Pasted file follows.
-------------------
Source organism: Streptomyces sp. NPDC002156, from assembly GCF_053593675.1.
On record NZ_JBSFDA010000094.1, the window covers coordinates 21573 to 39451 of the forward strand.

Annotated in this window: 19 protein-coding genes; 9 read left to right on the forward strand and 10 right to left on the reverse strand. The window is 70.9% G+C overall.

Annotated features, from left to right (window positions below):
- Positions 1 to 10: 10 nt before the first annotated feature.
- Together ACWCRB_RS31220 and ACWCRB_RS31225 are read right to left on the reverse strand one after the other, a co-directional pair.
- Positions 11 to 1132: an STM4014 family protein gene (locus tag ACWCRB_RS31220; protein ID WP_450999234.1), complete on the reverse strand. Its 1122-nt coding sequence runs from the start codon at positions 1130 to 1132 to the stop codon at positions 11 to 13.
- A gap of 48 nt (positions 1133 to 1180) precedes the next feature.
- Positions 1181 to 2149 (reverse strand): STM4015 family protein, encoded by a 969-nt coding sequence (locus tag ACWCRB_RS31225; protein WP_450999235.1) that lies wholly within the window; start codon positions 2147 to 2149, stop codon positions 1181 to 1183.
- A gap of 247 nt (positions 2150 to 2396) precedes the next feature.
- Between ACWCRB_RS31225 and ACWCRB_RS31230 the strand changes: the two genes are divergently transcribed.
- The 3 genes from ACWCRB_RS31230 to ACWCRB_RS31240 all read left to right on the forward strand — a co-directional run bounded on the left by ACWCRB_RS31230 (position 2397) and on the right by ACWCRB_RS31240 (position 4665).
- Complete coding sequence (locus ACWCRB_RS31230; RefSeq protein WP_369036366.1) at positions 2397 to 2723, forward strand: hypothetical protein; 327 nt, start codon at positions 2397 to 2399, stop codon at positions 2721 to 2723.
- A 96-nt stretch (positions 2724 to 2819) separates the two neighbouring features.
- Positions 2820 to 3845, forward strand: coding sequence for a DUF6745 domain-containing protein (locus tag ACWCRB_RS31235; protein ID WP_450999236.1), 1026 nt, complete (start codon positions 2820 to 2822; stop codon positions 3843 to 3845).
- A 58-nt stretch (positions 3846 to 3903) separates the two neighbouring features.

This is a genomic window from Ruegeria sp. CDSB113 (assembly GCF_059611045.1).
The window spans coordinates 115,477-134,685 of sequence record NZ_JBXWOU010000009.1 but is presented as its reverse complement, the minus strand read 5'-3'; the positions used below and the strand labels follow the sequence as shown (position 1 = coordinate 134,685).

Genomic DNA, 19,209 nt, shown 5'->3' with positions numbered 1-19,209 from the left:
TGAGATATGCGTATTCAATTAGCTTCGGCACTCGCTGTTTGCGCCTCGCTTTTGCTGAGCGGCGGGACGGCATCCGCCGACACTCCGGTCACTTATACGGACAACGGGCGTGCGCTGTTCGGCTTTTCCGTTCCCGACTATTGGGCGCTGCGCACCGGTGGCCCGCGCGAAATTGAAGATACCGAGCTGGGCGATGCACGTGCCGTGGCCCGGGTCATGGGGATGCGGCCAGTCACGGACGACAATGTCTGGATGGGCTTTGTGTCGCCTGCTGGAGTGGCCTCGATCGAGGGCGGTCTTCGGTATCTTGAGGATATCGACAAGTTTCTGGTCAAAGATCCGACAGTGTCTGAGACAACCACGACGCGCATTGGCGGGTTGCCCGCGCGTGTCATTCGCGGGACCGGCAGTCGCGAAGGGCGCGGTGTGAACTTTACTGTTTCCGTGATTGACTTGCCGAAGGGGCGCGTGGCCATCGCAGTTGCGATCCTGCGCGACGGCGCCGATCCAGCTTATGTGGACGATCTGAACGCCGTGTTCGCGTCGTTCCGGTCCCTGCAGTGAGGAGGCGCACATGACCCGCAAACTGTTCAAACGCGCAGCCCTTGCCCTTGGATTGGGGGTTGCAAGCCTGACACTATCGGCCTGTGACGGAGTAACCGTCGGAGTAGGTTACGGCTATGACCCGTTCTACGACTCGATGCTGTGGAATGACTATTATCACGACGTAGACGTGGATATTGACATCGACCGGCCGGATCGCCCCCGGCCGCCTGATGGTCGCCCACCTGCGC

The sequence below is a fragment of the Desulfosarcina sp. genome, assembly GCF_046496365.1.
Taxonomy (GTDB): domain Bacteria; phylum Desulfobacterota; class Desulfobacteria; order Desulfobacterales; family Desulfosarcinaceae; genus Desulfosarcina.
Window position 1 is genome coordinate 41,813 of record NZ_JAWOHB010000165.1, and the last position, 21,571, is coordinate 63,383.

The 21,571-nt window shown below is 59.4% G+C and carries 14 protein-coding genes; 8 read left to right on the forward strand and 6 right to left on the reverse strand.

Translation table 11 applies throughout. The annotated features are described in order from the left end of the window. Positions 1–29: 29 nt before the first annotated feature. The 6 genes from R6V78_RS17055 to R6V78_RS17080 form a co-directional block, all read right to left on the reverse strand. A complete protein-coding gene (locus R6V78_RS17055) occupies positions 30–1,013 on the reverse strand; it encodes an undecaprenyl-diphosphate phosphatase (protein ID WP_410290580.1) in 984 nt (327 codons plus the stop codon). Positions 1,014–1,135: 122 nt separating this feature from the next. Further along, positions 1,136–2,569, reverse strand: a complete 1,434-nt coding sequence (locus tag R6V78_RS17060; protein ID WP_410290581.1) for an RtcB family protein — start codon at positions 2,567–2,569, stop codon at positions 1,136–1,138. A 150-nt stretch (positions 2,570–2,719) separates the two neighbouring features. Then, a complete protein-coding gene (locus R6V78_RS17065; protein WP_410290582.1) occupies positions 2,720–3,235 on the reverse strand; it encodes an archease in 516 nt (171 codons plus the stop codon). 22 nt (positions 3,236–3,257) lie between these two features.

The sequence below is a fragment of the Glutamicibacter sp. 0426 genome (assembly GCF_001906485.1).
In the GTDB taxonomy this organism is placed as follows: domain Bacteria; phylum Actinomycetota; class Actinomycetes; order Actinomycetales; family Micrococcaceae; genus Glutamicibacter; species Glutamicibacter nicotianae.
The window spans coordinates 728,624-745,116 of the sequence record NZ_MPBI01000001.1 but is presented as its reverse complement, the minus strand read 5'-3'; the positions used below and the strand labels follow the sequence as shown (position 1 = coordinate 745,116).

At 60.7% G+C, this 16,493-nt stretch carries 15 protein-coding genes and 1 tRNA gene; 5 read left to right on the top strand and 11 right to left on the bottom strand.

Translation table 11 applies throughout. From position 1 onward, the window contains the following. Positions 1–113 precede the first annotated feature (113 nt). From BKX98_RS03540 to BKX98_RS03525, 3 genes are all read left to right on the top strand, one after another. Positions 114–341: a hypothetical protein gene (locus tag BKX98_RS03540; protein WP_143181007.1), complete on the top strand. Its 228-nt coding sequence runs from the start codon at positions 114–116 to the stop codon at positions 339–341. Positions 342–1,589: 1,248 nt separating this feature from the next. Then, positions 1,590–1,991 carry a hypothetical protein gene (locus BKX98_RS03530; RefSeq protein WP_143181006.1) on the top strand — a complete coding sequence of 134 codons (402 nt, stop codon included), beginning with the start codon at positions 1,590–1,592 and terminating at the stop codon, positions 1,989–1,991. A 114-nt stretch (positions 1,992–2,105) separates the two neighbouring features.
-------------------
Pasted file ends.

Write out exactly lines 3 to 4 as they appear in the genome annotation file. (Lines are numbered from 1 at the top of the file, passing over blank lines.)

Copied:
Annotated in this window: 19 protein-coding genes; 9 read left to right on the forward strand and 10 right to left on the reverse strand. The window is 70.9% G+C overall.

Annotated features, from left to right (window positions below):